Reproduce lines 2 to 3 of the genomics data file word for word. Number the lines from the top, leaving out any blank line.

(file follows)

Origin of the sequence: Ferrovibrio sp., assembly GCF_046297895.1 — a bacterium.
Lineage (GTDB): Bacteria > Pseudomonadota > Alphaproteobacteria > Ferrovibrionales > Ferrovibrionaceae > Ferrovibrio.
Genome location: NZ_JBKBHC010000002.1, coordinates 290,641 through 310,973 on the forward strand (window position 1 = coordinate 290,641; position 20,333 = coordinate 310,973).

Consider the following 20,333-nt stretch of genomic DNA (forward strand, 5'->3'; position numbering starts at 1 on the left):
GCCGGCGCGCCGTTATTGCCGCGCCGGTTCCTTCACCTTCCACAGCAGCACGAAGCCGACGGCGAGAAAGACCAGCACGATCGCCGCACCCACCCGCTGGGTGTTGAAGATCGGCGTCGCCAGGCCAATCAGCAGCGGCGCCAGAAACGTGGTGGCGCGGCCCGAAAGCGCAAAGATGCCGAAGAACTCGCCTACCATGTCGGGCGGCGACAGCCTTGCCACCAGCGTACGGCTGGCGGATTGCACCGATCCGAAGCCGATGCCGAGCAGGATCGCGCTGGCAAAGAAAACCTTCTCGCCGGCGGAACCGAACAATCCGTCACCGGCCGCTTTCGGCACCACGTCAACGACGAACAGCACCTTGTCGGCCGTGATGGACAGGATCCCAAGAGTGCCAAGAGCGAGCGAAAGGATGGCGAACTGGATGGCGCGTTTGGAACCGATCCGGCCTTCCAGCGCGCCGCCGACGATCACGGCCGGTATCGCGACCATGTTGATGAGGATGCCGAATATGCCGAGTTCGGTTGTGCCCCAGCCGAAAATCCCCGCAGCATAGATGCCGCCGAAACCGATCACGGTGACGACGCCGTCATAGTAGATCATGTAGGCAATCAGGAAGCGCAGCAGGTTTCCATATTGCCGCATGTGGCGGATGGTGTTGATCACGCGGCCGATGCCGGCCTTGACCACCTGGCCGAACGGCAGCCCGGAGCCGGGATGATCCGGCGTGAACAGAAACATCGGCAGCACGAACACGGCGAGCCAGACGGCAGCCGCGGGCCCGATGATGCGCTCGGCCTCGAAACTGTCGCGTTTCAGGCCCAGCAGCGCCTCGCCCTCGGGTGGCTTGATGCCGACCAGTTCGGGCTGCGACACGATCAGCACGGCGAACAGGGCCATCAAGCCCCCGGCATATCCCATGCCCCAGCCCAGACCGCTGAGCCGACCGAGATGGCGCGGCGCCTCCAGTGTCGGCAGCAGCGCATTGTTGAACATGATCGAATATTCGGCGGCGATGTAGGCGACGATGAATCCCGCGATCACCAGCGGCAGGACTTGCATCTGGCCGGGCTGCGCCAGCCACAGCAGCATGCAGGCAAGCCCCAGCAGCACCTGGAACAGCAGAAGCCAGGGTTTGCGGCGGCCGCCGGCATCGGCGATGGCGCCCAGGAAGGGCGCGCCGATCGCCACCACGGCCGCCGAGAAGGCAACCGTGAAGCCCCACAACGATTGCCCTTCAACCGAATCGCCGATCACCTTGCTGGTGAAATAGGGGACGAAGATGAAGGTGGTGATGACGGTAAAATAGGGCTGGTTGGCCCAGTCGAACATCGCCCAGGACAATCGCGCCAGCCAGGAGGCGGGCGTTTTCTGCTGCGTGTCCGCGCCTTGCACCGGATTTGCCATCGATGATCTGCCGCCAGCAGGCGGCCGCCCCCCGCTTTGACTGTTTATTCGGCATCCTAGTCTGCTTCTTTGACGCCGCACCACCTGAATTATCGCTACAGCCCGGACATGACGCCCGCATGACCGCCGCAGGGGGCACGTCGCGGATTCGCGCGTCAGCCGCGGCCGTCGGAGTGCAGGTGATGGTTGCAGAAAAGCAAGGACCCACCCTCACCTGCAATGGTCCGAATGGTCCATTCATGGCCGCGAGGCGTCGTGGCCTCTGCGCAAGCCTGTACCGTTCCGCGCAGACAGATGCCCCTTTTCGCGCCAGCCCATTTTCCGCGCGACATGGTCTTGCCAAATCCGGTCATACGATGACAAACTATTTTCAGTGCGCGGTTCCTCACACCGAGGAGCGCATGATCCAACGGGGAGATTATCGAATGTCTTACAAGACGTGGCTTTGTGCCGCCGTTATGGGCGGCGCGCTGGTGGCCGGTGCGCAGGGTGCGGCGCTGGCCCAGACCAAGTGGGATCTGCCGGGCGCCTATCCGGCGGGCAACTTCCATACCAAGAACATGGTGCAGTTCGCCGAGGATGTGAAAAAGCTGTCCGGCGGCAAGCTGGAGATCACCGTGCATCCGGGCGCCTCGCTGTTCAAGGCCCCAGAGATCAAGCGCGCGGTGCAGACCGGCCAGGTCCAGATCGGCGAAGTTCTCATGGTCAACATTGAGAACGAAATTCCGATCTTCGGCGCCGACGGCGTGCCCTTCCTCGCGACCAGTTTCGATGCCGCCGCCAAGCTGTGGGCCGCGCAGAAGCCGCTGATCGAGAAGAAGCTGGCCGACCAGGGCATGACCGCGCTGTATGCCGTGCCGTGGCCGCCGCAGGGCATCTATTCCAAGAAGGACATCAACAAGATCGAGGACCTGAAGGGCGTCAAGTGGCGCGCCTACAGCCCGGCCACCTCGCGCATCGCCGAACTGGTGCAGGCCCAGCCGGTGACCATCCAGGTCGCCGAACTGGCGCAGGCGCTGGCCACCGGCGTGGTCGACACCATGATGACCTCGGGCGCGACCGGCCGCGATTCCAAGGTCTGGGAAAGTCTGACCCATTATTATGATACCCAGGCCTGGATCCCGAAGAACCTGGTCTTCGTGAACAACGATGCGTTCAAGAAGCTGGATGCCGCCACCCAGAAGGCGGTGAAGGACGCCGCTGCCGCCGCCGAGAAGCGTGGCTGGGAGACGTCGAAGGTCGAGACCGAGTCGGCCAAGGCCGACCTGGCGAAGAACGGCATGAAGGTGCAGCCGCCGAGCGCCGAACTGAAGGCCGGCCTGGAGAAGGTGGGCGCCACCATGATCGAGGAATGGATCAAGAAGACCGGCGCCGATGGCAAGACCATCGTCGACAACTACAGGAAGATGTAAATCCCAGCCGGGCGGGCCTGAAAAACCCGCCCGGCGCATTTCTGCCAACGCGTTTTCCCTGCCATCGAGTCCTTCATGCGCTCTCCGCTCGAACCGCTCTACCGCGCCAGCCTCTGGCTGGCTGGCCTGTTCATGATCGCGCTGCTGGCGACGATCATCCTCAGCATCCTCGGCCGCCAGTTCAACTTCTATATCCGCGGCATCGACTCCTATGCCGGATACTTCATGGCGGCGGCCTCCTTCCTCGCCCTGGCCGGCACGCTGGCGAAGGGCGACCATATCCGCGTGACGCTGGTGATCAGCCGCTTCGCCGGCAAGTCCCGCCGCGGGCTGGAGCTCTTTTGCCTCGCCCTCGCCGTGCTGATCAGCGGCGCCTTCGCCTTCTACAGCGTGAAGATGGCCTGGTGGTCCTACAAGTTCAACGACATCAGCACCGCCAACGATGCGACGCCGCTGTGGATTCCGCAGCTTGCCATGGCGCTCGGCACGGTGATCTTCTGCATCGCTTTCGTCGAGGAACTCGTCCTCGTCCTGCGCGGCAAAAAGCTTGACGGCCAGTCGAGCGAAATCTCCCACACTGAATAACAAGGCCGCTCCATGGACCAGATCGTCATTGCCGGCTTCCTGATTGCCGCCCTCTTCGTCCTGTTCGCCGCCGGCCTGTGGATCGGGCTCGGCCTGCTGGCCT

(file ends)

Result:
Lineage (GTDB): Bacteria > Pseudomonadota > Alphaproteobacteria > Ferrovibrionales > Ferrovibrionaceae > Ferrovibrio.
Genome location: NZ_JBKBHC010000002.1, coordinates 290,641 through 310,973 on the forward strand (window position 1 = coordinate 290,641; position 20,333 = coordinate 310,973).